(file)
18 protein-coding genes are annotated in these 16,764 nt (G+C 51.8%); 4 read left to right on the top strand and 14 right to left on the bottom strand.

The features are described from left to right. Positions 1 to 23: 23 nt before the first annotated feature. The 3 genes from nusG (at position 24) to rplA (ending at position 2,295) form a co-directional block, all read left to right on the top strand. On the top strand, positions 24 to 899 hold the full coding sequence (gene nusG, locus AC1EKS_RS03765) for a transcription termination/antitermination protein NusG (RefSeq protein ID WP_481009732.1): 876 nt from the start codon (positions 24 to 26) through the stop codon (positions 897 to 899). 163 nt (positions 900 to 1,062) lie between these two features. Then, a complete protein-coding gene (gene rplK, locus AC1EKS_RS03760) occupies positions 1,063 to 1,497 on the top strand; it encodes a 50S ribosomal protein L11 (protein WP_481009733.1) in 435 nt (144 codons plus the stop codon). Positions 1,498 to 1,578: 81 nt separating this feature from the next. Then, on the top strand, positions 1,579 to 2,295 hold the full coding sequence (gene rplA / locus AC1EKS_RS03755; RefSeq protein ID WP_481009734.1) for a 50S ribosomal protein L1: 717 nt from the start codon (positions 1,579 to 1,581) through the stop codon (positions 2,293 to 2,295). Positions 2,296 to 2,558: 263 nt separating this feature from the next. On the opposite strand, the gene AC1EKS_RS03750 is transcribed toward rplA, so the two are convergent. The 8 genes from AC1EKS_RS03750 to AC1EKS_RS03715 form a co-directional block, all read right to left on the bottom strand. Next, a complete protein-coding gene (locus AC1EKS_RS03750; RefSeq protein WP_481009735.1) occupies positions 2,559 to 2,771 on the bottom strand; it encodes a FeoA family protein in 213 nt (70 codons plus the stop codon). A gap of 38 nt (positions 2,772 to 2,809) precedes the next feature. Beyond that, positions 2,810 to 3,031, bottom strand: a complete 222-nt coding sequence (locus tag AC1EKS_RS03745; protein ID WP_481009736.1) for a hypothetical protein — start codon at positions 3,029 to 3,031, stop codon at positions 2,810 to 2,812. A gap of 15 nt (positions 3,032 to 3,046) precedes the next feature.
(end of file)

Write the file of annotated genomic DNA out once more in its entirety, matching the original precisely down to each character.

18 protein-coding genes are annotated in these 16,764 nt (G+C 51.8%); 4 read left to right on the top strand and 14 right to left on the bottom strand.

The features are described from left to right. Positions 1 to 23: 23 nt before the first annotated feature. The 3 genes from nusG (at position 24) to rplA (ending at position 2,295) form a co-directional block, all read left to right on the top strand. On the top strand, positions 24 to 899 hold the full coding sequence (gene nusG, locus AC1EKS_RS03765) for a transcription termination/antitermination protein NusG (RefSeq protein ID WP_481009732.1): 876 nt from the start codon (positions 24 to 26) through the stop codon (positions 897 to 899). 163 nt (positions 900 to 1,062) lie between these two features. Then, a complete protein-coding gene (gene rplK, locus AC1EKS_RS03760) occupies positions 1,063 to 1,497 on the top strand; it encodes a 50S ribosomal protein L11 (protein WP_481009733.1) in 435 nt (144 codons plus the stop codon). Positions 1,498 to 1,578: 81 nt separating this feature from the next. Then, on the top strand, positions 1,579 to 2,295 hold the full coding sequence (gene rplA / locus AC1EKS_RS03755; RefSeq protein ID WP_481009734.1) for a 50S ribosomal protein L1: 717 nt from the start codon (positions 1,579 to 1,581) through the stop codon (positions 2,293 to 2,295). Positions 2,296 to 2,558: 263 nt separating this feature from the next. On the opposite strand, the gene AC1EKS_RS03750 is transcribed toward rplA, so the two are convergent. The 8 genes from AC1EKS_RS03750 to AC1EKS_RS03715 form a co-directional block, all read right to left on the bottom strand. Next, a complete protein-coding gene (locus AC1EKS_RS03750; RefSeq protein WP_481009735.1) occupies positions 2,559 to 2,771 on the bottom strand; it encodes a FeoA family protein in 213 nt (70 codons plus the stop codon). A gap of 38 nt (positions 2,772 to 2,809) precedes the next feature. Beyond that, positions 2,810 to 3,031, bottom strand: a complete 222-nt coding sequence (locus tag AC1EKS_RS03745; protein ID WP_481009736.1) for a hypothetical protein — start codon at positions 3,029 to 3,031, stop codon at positions 2,810 to 2,812. A gap of 15 nt (positions 3,032 to 3,046) precedes the next feature.